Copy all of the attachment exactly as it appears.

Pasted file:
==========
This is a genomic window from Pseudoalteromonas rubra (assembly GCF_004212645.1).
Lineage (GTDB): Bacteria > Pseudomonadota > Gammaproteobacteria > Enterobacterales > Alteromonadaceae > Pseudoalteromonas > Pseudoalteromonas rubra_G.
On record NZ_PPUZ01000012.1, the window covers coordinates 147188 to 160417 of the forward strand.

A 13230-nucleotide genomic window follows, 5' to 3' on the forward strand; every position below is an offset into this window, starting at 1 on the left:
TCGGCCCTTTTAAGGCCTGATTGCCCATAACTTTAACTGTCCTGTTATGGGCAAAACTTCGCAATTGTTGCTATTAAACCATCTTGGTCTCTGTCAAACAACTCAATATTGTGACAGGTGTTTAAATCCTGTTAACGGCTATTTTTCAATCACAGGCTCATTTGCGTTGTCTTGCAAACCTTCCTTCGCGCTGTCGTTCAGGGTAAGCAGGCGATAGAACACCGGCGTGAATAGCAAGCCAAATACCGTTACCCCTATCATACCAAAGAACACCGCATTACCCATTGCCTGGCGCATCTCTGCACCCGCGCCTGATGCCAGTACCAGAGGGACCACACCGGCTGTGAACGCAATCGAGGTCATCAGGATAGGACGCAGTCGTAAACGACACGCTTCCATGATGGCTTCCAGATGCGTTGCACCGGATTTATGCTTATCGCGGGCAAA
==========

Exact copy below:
This is a genomic window from Pseudoalteromonas rubra (assembly GCF_004212645.1).
Lineage (GTDB): Bacteria > Pseudomonadota > Gammaproteobacteria > Enterobacterales > Alteromonadaceae > Pseudoalteromonas > Pseudoalteromonas rubra_G.
On record NZ_PPUZ01000012.1, the window covers coordinates 147188 to 160417 of the forward strand.

A 13230-nucleotide genomic window follows, 5' to 3' on the forward strand; every position below is an offset into this window, starting at 1 on the left:
TCGGCCCTTTTAAGGCCTGATTGCCCATAACTTTAACTGTCCTGTTATGGGCAAAACTTCGCAATTGTTGCTATTAAACCATCTTGGTCTCTGTCAAACAACTCAATATTGTGACAGGTGTTTAAATCCTGTTAACGGCTATTTTTCAATCACAGGCTCATTTGCGTTGTCTTGCAAACCTTCCTTCGCGCTGTCGTTCAGGGTAAGCAGGCGATAGAACACCGGCGTGAATAGCAAGCCAAATACCGTTACCCCTATCATACCAAAGAACACCGCATTACCCATTGCCTGGCGCATCTCTGCACCCGCGCCTGATGCCAGTACCAGAGGGACCACACCGGCTGTGAACGCAATCGAGGTCATCAGGATAGGACGCAGTCGTAAACGACACGCTTCCATGATGGCTTCCAGATGCGTTGCACCGGATTTATGCTTATCGCGGGCAAA